The Civil War is still being fought. Americans continue to argue about why the Union and the Confederate states went to war 150 years ago.
More than 600,000 died in battle or from disease and brutal imprisonment.
Today's disputes are not all scholarly. In some quarters, especially Southern states, bitterness approaches rancor.
Before the war, the right to own slaves was depicted as a matter of states' rights, not as a moral issue.
Time hasn't overcome racism.
A recent poll found that 46 percent of Mississippians want to ban interracial marriage, though the U.S. Supreme Court overturned anti-miscegenation laws in 1967. Some Southern states have instituted controversial laws requiring voters to show IDs on Election Day, a move criticized by civil rights groups as a way to discourage black voters. Worse, the KKK continues to exist.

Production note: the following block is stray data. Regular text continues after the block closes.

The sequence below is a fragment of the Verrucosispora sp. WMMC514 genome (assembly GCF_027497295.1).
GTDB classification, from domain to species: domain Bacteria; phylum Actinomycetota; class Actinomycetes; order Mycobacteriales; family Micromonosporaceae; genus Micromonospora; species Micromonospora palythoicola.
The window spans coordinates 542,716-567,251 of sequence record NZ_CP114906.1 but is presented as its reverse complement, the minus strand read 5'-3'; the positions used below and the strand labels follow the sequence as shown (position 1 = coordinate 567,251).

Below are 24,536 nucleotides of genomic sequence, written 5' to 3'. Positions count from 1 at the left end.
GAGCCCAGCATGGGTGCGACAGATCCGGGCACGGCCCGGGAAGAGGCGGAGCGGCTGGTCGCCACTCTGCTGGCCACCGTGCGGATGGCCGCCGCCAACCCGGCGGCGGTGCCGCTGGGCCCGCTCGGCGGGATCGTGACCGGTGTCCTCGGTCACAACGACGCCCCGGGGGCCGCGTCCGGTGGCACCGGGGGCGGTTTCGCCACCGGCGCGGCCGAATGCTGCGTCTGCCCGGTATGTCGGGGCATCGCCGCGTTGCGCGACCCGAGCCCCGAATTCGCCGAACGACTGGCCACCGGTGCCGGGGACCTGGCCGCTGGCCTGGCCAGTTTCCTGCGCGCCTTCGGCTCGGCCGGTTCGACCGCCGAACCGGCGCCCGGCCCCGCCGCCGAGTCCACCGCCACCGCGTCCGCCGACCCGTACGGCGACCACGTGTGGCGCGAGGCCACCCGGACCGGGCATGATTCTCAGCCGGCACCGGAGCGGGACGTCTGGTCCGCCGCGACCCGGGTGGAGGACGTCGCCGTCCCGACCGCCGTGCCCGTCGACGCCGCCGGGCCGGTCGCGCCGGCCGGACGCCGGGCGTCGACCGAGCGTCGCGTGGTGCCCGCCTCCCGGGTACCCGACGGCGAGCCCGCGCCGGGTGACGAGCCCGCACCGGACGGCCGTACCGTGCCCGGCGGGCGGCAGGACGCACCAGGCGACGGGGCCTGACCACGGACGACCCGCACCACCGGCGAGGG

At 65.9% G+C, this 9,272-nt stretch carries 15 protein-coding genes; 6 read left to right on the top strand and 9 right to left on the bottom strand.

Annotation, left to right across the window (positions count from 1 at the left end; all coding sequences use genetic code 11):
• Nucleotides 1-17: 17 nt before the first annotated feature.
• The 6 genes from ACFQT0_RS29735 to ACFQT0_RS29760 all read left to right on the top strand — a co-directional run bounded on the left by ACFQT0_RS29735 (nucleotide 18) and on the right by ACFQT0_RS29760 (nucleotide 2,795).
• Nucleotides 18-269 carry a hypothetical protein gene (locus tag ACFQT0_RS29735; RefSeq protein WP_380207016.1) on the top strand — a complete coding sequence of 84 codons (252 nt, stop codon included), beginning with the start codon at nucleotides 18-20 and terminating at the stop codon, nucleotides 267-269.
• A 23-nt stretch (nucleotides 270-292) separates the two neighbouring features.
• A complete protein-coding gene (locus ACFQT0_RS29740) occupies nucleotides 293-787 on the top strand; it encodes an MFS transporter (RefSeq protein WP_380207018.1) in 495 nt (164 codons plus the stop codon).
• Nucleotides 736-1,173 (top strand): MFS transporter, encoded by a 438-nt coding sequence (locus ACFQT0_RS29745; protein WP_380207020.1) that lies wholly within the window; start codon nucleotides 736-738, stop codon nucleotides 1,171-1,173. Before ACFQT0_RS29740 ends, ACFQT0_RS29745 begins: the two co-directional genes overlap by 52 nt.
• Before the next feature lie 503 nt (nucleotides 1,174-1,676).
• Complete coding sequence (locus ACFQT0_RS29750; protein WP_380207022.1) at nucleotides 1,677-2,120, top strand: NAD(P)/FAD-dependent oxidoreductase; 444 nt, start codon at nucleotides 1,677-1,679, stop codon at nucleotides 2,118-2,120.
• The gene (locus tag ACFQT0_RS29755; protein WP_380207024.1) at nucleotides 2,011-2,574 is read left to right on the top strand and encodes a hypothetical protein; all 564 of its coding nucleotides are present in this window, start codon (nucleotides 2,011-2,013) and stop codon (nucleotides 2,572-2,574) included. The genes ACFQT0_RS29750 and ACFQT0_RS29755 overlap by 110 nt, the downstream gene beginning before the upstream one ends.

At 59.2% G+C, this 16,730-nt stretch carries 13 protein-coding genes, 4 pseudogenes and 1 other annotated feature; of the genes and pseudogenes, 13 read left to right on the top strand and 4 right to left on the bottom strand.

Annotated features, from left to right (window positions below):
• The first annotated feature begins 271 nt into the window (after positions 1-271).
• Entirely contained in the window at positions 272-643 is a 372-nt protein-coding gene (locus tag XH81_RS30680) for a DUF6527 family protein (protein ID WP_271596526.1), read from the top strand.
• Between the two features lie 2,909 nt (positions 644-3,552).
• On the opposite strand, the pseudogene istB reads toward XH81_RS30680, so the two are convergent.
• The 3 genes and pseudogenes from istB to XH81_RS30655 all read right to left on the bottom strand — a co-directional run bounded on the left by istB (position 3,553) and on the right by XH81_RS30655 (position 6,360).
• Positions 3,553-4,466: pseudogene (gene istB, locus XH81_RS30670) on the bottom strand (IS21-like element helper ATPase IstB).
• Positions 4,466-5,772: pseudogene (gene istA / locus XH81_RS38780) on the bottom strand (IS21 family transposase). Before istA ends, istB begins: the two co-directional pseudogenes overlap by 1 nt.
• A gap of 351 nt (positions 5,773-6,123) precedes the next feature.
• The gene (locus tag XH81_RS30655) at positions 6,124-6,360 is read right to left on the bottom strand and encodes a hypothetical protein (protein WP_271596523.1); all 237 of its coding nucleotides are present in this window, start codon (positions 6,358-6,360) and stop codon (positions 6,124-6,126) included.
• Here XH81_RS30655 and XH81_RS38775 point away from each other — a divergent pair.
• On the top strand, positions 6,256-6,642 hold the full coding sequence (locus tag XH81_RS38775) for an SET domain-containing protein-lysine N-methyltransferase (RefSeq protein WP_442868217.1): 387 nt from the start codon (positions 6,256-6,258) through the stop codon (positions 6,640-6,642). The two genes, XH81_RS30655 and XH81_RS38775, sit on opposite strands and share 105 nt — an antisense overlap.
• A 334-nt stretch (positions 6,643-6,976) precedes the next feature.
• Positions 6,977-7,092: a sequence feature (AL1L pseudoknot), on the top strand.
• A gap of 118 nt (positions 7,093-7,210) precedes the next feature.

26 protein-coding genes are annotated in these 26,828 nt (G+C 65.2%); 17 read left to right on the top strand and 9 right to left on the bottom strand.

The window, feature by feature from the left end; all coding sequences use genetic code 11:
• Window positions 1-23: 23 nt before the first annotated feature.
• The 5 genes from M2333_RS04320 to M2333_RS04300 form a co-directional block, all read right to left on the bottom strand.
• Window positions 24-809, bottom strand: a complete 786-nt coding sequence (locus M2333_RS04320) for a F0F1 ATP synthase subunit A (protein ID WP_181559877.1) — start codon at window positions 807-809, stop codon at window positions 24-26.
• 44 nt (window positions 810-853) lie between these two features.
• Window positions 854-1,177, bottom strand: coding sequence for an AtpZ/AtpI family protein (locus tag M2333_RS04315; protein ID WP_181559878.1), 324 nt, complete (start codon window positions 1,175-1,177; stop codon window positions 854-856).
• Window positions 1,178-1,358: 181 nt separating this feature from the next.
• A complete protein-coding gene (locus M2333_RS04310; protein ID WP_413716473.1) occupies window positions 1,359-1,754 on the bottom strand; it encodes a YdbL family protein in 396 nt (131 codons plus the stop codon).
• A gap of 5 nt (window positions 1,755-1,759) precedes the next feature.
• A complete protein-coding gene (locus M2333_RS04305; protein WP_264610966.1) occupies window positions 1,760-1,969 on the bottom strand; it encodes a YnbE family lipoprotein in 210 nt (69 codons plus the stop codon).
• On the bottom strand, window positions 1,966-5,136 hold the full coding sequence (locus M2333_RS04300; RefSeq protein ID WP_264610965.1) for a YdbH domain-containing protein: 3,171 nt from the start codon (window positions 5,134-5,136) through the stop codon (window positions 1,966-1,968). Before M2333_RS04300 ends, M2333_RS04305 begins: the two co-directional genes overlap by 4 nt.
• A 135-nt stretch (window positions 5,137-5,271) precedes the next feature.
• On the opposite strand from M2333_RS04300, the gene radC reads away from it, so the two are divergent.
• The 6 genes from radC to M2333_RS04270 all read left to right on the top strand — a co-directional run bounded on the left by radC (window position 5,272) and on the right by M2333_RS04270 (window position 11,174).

Major barriers to black Americans, however, have been broken down. The most eloquent evidence is America's first black president, Barack Obama, and others who hold elective office from city halls to Congress, White House cabinet posts, corporate CEOs and high military posts.
To many with a less belligerent view of the Civil War, it remains iconically romantic, influenced by novels and film ("Gone With the Wind," most prominently), by anniversary reenactments of battles, by tales of idyllic Southern plantations, by images of colorfully uniformed noble, underdog Southerners going off to battle to protect honor and a way of life. A CNN poll found that 4 in 10 Southerners side with the Confederacy.
Better that today's Civil War debate is with words, not guns.